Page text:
Okay the entire scene with the ship in the warren and the headless rowers. And the undead dragon. And even the bloody mage in the sky. That whole episode was unbelievable

I don’t think there was anything bad in this book, even if it took a while to get started. It minced devastation with black humor and I was on board the whole way. I never expected to really like Coltaine either but he was something else, leading that train of refugees through desert hell to safety. I’m having a really hard time believing that Pormqual ever became a leader since he is obviously just awful. No idea how he became a military leader.

The mappo and Icarium storyline was interesting too. The culmination at the Deadhouse Gates was sad, and while I had a pretty good understanding of what happened, I can’t believe that race of nameless ones just wants to imprison him after so long. Or who wanted him imprisoned? I don’t quite understand Cotillion’s involvement in that whole thing, what would he care? It also seems like the hounds are gone now 😦

Another odd storyline that I liked was the aptorian demon that adopted that maimed child. I think cotillion kind of adopted him too. There’s just so much happening in these books and so much of it is low-key amazing.

Another cool thing was how we finally learn what happened to Kellenved and Dancer.  It explained a bit more about the Deck of Dragons too. Pust and his spider-soletaken may continue to be players too.

And Moby!! Little Moby was a Soletaken too – what!!? Or a demon? He saved their lives fighting off others in the desert! The Azath House storyline admittedly lost me at the end but I am sure we will see these people again. No

The book got off to a slow start but once they started it just never stopped. 800 something pages of awesome reading. I see a lot of reviews that seem to think that the series goes downhill after this one, and I truly hope that is not the case because I am so excited to read the next one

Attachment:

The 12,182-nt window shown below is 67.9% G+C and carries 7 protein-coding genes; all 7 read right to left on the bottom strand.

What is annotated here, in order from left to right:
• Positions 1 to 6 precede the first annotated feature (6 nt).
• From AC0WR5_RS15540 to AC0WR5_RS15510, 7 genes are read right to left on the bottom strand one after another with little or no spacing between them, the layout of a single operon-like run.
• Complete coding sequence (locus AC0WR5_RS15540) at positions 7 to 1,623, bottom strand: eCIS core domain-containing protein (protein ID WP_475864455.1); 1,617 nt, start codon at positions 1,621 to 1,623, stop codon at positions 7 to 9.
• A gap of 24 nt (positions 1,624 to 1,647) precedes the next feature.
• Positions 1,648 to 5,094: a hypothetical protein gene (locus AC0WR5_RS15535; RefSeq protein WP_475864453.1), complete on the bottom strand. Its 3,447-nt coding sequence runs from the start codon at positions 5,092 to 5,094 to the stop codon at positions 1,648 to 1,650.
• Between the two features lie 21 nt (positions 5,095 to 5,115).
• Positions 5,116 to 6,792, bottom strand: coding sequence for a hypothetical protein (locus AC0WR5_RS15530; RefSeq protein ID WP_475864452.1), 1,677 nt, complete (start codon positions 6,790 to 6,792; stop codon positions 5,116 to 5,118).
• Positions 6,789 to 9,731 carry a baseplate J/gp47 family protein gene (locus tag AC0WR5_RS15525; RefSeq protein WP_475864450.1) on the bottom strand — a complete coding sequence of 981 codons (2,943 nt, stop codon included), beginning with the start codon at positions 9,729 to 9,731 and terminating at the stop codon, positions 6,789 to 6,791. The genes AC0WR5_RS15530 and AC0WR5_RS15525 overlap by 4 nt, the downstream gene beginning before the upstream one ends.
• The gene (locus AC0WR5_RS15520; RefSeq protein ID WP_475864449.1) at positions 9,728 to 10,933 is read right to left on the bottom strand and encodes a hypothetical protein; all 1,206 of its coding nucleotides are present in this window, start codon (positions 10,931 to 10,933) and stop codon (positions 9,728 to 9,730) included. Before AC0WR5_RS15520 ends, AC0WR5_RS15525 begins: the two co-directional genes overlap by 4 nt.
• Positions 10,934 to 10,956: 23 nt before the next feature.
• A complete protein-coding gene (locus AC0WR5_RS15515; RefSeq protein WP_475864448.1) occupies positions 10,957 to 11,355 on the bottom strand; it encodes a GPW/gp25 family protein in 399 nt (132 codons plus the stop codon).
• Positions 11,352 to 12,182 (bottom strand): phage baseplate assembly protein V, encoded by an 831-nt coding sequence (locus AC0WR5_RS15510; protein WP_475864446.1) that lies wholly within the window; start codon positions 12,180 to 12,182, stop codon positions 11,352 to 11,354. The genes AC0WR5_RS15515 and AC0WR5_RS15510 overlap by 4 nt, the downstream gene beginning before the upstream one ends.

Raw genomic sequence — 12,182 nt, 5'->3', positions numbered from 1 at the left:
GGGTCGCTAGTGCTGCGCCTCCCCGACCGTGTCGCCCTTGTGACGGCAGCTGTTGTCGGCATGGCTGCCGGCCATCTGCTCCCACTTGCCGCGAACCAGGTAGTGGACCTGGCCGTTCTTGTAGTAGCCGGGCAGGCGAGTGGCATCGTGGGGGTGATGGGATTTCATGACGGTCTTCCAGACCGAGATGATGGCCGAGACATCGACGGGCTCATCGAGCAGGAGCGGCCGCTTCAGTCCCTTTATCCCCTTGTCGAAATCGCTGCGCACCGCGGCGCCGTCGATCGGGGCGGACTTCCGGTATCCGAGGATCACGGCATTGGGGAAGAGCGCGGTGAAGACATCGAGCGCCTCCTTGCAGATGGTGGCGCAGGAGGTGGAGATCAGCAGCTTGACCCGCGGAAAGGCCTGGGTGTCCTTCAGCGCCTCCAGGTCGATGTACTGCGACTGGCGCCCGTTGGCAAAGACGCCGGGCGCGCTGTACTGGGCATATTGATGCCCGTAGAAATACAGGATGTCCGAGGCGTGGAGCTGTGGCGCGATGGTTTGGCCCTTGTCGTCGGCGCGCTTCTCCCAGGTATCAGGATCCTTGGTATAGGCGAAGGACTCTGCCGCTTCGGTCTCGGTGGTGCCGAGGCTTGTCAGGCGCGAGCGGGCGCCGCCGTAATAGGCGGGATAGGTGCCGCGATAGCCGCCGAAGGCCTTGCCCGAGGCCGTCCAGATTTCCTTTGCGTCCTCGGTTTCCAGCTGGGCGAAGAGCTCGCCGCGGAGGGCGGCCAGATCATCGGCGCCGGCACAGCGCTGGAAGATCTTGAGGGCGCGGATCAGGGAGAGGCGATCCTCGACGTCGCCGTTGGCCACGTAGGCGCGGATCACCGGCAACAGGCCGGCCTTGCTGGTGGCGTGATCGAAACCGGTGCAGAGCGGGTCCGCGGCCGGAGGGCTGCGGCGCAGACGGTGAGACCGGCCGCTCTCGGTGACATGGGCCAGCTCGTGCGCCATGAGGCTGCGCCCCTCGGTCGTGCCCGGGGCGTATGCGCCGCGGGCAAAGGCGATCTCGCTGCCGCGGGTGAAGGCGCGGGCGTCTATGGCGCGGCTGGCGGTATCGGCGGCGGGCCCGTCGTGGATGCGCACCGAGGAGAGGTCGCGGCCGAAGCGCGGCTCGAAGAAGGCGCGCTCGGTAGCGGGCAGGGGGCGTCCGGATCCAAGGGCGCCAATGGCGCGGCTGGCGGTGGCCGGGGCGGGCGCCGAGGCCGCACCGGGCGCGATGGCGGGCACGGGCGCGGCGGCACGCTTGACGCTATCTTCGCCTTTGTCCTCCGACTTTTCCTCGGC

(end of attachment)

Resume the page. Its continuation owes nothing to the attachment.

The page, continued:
Some Favorite Lines:

In his lap, Moby yawned, revealing a mouth bristling with needlelike fangs. Fiddler blanched. “Cuddle up whenever you want, pup,” he said, shivering.
– Fiddler is amazing too. I loved his Gral horse and surprised to see how much I liked both him and Kalam

We have to get out of here!” Duiker said. “Pull us out, Kulp—now!” The mage hissed in rage. “How? This is Sormo’s ritual, you damned book-grub!”

– The Duiker & Kulp banter was brief but hilarious

Trembling, Apsalar prepared to lift her veil, announcing the intention to voice her curse. The Araks flinched back.

– the cultural glimpses into the tribes added a lot to the story too.

We ain’t just a Malazan army any more. We’re Coltaine’s.” “But he’s a Fist.” “He’s a cold-blooded lizard.” The man then grinned. “But he’s all ours.”

“Save me a patch of grass when you go down, gentlemen.” 

The cattle-dogs ringed them at a wary distance. Duiker winced at a sudden yapping bark. Gods below, I didn’t imagine it!

Gesler’s smile did not waver. “Yes, sir. And Hood take me, I’ll give the Fist’s crack-thong a yank too, if you ask sweetly.” There was a moment of dead silence. Coltaine burst out laughing. The shock of it brought Duiker and the others around to stare at the Wickan.

– Gesler was probably my favorite side character

The crow standard wavered, leaned to one side, then pitched down, vanishing in the press. Duiker stood unmoving, disbelieving. Coltaine. 

-List was a hero in this scene, I think he got what he wanted though, to go down swinging

All right I think I’ve spewed more than enough random thoughts about this book. I can’t recommend it enough and as I said, I would really love to talk about it with anyone who has read it!